Felix McLaurin, a .294 hitter in 1943, led off for the Black Barons and lined a scorching double past Leonard at first and down the right-field line. Tommy Sampson followed with a single to right, sending McLaurin home. Sampson was thrown out by Josh Gibson attempting to steal. Clyde “Little Splo” Spearman doubled. Piper Davis singled, sending Spearman to third. Spearman scored on an error by Gibson. The Washington Post described the error as a bad throw to second, implying that Davis attempted to steal. The Baltimore Afro-American wrote that Gibson missed a low pitch and was sliding in the mud to get it, allowing the run to score. Both events could have happened on the same play, but in any event, the Barons now led 2-0.
The Grays countered with a run in the first. Bell led off with a triple to the left-field wall and scored on Leonard’s fly ball to center.
The Barons carried their 2-1 lead into the fourth inning when they struck again. Lester “Buck” Lockett launched a double to left over Bell’s head and scored when Leonard “Sloppy” Lindsay singled to left.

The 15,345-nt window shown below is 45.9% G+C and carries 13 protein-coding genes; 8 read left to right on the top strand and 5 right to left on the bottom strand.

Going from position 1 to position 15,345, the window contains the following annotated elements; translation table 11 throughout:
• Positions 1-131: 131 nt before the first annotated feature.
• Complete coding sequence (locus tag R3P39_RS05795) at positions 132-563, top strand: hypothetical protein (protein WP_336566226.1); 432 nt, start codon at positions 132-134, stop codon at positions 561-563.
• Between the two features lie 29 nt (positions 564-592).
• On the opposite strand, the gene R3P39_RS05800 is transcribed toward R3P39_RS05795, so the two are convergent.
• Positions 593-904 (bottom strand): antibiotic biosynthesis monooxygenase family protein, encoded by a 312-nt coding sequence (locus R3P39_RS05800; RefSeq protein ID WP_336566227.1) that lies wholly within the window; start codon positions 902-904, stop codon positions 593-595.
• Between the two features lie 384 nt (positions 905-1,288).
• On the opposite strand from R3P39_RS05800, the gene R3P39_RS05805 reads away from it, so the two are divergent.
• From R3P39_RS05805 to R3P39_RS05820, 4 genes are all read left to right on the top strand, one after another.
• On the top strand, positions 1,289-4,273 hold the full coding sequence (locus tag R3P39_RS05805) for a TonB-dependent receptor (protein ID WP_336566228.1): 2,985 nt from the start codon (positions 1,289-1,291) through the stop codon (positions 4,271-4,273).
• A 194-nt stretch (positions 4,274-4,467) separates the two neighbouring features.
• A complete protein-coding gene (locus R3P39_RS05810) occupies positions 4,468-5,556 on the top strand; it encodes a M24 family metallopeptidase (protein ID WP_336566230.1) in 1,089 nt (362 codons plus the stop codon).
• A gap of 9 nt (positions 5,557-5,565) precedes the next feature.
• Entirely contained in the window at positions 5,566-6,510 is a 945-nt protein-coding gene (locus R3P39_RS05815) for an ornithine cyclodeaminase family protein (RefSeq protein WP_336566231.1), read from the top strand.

Wright survived those two unearned runs in the first and left with a 3-1 deficit after six innings. He had struck out eight, walked four, and danced around the eight hits he allowed. The veteran Ray Brown, 8-1 that season with a 3.54 ERA, took the mound in the seventh. He got into a heap of trouble immediately. Hoss Walker, the Barons’ 38-year-old third baseman, singled. Ted “Double Duty” Radcliffe, a 40-year-old catcher on loan to the Barons from Chicago (which resulted in controversy among sportswriters), also singled, and McLaurin was safe on shortstop Sam Bankhead’s fielding error. Walker scored on the mishap, and the Barons led 4-1.11